Synopses & Reviews
While working on a facsimile edition and transcription of W. B. Yeats's surviving early manuscripts, renowned Yeats scholar George Bornstein made a thrilling literary discovery: thirty-eight unpublished poems written between the poet's late teens and late twenties. These works span the crucial years during which the poet "remade himself from the unknown and insecure young student Willie Yeats to the more public literary, cultural, and even political figure W. B. Yeats whom we know today." "Here is a poetry marked by a rich, exuberant, awk-ward, soaring sense of potential, bracingly youthful in its promise and its clumsiness, in its moments of startling beauty and irrepressible excess," says Brendan Kennelly. And the Yeats in these pages is already experimenting with those themes with which his readers will become intimate: his stake in Irish nationalism; his profound love for Maud Gonne; his intense fascination with the esoteric and the spiritual.
With Bornstein's help, one can trace Yeats's process of self-discovery through constant revision and personal reassessment, as he develops from the innocent and derivative lyricist of the early 1880s to the passionate and original poet/philosopher of the 1890s.
Reading-texts of over two dozen of these poems appear here for the first time, together with those previously available only in specialized literary journals or monographs. Bornstein has assembled all thirty-eight under the title Yeats had once planned to give his first volume of collected poems. Under the Moon is essential reading for anyone interested in modern poetry.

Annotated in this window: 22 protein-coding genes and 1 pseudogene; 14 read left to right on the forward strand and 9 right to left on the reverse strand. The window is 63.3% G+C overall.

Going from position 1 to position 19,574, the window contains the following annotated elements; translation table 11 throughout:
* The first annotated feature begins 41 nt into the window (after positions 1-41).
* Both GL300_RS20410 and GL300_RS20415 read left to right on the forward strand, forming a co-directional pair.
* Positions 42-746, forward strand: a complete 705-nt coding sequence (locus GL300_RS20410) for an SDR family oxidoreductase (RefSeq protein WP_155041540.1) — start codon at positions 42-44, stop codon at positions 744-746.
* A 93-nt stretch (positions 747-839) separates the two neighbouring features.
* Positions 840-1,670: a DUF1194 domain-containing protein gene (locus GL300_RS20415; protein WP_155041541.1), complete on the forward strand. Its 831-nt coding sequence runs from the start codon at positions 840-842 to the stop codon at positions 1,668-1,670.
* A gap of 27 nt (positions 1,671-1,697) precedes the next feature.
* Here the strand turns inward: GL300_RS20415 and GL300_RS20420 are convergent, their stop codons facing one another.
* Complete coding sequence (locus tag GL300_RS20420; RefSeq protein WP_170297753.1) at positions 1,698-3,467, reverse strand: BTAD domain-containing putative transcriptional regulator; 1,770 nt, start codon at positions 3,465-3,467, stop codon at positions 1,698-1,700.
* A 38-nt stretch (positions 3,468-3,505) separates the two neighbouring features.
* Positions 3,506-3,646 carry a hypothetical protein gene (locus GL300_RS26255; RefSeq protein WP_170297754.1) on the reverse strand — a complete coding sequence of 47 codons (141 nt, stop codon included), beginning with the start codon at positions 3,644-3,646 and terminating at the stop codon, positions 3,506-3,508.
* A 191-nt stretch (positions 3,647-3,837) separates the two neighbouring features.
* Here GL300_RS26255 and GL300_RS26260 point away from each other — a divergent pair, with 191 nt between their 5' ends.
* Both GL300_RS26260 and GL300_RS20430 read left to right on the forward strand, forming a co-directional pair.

Eavan Boland This is a splendid and essential piece of editing and a poignant addition to Yeats scholarship.
Seamus Heaney This is completely entrancing material, showing Yeats as a very young man already enthralled by "the fascination of what's difficult" in art. George Bornstein edits lucidly and thoroughly, so that the book will appeal not only to Yeats specialists but to anyone with an interest in the choices and chances that contribute to poetic composition, and ultimately to the construction of a poetic identity.
Richard Wilbur These poems show that the early Yeats had a long way to go before he would come into his force. But they are also fascinating for their incipient themes and attitudes, and all scholars and devotees of Yeats must be grateful to George Bornstein for making them available.
About the Author
William Butler Yeats (1865 - 1939) won the Nobel Prize for literature in 1923. Distinguished Yeats scholar George Bornstein
has written and collaborated on numerous books and articles on Yeats, Pound, Stevens, Eliot, and modernism. He has taught at the Yeats International Summer School in Sligo, Ireland, and worked as an editor on the Collected Works of W. B. Yeats series. He has been a fellow of the Guggenheim Foundation and of the National Endowment for the Humanities, and is a professor of English at the University of Michigan at Ann Arbor, where he lives with his wife and children.